Mental health workforce

A variety of health and social care professionals, including psychiatrists, psychologists, nurses, general practitioners and social workers, provide a range of mental health-related services to Australians. The workforce data for this section is sourced from the National Health Workforce Data Set (NHWDS), which comprises data about employed registered health professionals collected through annual registration surveys administered by the Australian Health Practitioner Regulation Agency (AHPRA) since 2010. Further details on the NHWDS and arrangements prior to July 2010 can be found in the data source section. Data on the size and selected characteristics of the workforce is available for the following health care professionals who work principally in mental health care and related areas:

  • psychiatrists
  • mental health nurses
  • psychologists

A different view of the workforce employed by state and territory specialised mental health care facilities can be found in the facilities section.

Data downloads:

Mental health workforce 2018 tables (489KB XLSX)

Mental health workforce 2018 section (324KB PDF)

Data in this section were last updated in July 2020.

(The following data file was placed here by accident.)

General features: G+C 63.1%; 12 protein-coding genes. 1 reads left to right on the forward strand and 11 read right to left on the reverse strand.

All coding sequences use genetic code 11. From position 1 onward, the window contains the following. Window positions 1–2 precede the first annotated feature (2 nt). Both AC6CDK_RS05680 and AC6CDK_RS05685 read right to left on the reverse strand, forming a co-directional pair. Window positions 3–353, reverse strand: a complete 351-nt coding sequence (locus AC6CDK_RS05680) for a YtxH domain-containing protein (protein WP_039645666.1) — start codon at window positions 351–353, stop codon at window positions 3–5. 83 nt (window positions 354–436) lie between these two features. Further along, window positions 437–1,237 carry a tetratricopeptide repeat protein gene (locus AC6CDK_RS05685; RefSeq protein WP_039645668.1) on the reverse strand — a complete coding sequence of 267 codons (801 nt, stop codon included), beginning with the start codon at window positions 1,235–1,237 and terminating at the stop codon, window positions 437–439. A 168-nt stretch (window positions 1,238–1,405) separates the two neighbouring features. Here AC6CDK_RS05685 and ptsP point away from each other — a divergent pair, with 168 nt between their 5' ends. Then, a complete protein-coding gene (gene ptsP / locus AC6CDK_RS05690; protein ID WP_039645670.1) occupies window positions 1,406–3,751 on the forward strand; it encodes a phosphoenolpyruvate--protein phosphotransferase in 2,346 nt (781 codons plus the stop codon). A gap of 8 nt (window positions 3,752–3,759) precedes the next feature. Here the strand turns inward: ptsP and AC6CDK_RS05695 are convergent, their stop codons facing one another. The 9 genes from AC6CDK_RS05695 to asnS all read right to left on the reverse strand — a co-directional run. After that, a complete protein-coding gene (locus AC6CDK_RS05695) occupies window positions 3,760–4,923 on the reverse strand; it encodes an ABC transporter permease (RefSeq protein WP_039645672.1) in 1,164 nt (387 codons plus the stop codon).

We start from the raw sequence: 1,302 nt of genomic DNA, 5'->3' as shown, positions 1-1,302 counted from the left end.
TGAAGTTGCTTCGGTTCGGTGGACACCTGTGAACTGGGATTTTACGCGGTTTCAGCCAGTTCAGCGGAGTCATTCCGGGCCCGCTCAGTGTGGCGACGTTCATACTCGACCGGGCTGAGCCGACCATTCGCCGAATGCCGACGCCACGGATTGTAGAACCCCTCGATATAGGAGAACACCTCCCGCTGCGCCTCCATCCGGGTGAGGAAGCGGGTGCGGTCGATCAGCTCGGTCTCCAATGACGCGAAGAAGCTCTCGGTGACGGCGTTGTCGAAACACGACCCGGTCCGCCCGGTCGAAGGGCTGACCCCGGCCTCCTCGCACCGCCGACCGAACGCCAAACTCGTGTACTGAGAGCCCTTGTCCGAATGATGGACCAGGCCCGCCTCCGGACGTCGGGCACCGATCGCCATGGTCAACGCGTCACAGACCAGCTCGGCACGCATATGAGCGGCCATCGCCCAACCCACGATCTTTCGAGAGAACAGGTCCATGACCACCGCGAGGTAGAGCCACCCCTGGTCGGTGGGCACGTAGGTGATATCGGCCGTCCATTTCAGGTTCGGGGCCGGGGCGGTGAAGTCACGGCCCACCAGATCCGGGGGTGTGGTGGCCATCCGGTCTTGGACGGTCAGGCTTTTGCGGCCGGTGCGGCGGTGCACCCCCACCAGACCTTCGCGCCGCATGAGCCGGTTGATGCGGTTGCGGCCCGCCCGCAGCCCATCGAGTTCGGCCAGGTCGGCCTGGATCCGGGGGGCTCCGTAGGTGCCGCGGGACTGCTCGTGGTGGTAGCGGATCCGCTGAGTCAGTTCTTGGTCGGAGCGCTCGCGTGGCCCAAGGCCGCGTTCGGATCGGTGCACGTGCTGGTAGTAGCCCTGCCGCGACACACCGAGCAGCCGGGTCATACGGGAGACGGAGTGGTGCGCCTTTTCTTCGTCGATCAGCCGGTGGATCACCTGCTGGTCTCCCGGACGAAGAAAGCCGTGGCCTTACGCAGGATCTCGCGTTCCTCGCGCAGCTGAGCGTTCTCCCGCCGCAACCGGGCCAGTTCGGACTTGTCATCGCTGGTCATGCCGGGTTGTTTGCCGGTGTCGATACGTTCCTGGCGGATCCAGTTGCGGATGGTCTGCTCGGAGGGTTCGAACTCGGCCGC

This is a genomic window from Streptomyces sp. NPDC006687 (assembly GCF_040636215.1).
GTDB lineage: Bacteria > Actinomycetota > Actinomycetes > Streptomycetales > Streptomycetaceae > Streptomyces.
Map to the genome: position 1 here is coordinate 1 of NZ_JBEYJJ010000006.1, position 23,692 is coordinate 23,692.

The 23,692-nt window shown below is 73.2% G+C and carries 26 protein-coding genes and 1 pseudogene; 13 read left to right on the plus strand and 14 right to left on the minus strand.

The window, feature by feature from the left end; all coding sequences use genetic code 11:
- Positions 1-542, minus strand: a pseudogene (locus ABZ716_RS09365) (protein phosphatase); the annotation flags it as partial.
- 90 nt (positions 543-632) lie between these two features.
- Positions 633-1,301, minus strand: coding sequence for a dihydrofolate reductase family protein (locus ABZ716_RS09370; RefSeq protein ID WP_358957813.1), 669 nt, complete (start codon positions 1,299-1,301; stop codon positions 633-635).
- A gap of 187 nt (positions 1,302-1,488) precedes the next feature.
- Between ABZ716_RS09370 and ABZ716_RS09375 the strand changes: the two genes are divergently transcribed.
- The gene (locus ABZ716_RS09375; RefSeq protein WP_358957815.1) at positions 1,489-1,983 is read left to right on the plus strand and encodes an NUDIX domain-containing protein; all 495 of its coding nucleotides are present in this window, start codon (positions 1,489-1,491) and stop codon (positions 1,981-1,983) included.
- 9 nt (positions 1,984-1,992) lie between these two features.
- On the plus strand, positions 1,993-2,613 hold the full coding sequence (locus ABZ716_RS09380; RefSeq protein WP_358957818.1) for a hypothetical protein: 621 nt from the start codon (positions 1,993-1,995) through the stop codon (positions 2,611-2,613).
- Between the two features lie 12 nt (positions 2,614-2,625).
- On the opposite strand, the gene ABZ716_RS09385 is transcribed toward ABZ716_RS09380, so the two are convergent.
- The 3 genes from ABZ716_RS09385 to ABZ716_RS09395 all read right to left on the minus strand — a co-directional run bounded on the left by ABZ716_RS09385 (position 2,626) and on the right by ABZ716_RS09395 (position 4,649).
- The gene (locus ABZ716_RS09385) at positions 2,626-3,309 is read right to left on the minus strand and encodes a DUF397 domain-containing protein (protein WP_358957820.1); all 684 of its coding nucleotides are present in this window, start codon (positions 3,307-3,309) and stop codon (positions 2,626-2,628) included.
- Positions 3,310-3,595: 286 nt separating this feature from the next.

Key points

  • 3,441 psychiatrists (13.3 FTE per 100,000 population), 23,083 mental health nurses (87.8 FTE per 100,000 population) and 27,027 psychologists (92.3 FTE per 100,000 population) were employed in Australia in 2018.
  • 9.8% (3,441) of all employed specialist medical practitioners were psychiatrists in 2018.
  • 43.3 hours, on average, is worked per week by psychiatrists in Remote areas compared to 38.7 for those in Major cities. 7.0 hours more per week was worked by male than female psychiatrists, on average, in 2018.
  • 16,218 women and 6,824 men were employed as mental health nurses in 2018.
  • 23,083 mental health nurses were employed in 2018, an increase from 14,959 in 2007.
  • 56.7% of all employed mental health nurses were aged 45 or over.
  • 67.9 clinical FTE psychologists per 100,000 population were employed in 2018.
  • 5.6% was the increase in FTE psychiatrists per 100,000 population from 2014 to 2018, followed by 5.5% for FTE psychologists and 4.0% for FTE mental health nurses.

The number of psychiatrists, mental health nurses and psychologists, and the average total hours and clinical hours worked are reported in this section. To provide a meaningful comparison, both full time equivalent (FTE) and clinical FTE figures have been reported. The FTE measures the number of standard hour week workloads completed, regardless of full-time or part-time working hours. By convention, a standard working week is defined as 38 hours for mental health nurses and psychologists, and 40 hours for psychiatrists.

Clinical FTE figures and average clinical hours worked provide measures of the time psychiatrists, mental health nurses and psychologists spent working in a direct clinical role.